The role of script supervisor is an integral part of any television or film production, but it’s also a craft that is seldom recognised with awards. Emma Thomas is widely regarded as one of the best in her field and has made an incredible impact on British television and film across her 30-plus years in the business, not least for her mentoring of other women in the industry. At the British Academy Television Craft Awards, held on 28 April 2019, both her work and her craft were recognised with a Special Award. Words by Rachel Ward
It was in the studio audience of Terence Frisby’s 1976 sitcom Lucky Feller where a young Emma Thomas would get her first taste of the television industry. Regarded as a dry run for Only Fools and Horses, the early David Jason comedy, about two brothers in south-east London, piqued an interest and perseverance that would serve her well for a career spanning more than 30 years.
“I just knew I had to find a way to get into all this using what skills I had,” says Thomas, recalling her wide-eyed excitement at experiencing the intricacies of making a television show. She applied to college four times, eventually training at Central TV in Nottingham on its Script Supervisor course, specialising in drama production. One of her first jobs was at Elstree Studios on Jim Henson’s The Muppet Show, where she would meet Hollywood stars including James Coburn and Gene Kelly. “I thought I’d died and gone to heaven… although I was essentially working for a bunch of puppets,” says Thomas, with a giggle.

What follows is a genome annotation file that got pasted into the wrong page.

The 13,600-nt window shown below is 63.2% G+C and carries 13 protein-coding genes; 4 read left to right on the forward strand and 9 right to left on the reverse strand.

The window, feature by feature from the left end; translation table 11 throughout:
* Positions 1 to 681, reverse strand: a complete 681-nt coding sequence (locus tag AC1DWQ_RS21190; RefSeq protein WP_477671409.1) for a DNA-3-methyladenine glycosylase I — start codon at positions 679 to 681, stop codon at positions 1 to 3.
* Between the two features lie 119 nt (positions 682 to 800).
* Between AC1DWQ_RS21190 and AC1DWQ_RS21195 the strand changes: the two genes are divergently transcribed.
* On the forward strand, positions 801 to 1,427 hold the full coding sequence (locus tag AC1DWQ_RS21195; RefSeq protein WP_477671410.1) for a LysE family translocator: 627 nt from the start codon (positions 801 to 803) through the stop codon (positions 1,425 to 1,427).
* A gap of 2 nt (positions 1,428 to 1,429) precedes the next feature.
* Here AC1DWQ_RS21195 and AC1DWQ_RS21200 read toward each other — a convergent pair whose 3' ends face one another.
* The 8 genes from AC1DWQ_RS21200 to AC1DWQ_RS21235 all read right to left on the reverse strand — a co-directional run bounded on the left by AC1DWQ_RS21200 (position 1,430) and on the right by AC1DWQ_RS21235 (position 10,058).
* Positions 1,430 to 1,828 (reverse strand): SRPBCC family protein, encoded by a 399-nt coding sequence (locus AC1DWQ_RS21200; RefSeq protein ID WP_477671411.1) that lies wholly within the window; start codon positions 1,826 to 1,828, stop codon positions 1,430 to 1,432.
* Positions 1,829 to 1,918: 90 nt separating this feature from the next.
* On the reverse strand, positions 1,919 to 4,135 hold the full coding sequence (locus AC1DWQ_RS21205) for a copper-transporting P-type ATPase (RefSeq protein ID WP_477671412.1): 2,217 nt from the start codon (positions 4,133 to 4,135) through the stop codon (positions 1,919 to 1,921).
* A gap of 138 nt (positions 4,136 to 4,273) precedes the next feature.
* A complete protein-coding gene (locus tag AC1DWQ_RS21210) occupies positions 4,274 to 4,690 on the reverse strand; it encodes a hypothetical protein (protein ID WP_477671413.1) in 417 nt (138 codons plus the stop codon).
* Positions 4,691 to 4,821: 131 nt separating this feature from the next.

This Special Award, one of the Academy’s highest honours, is not only for Thomas’s excellence in her work but also puts the spotlight on a craft that is seldom honoured or celebrated, despite being an integral part of any television and film production. Thomas fluctuates between television and film and has worked on more than 50 productions to date. “I’m still pinching myself,” she says. “People keep ringing me up and I keep saying, ‘Yes!’” Her credits include Goodnight Sweetheart, Birds of a Feather, Teachers, Boy A, Luther, Bad Education and The Boat That Rocked, among others. Thomas also spent 10 years working intermittently on The Bill, where she first met director Sam Miller (This Life, Luther) who helped to propel her career.
Thomas is the first script supervisor to receive such an award from BAFTA, and is cited as being one of the very best in her field, actively mentoring other women in the industry. She is a volunteer board member for Women in Film & Television and is passionate about spreading the word of female achievements in the industry.
“It’s wonderful to be on set now and see female camera operators and lighting technicians – there’s no department that doesn’t have a female presence,” she says. “I’m so proud to receive this award. This is going to be amazing for all the script supervisors out there.”
Watch Emma Thomas’s wonderful acceptance speech here.
And read the full feature in the British Academy Television Craft Awards 2019 brochure here.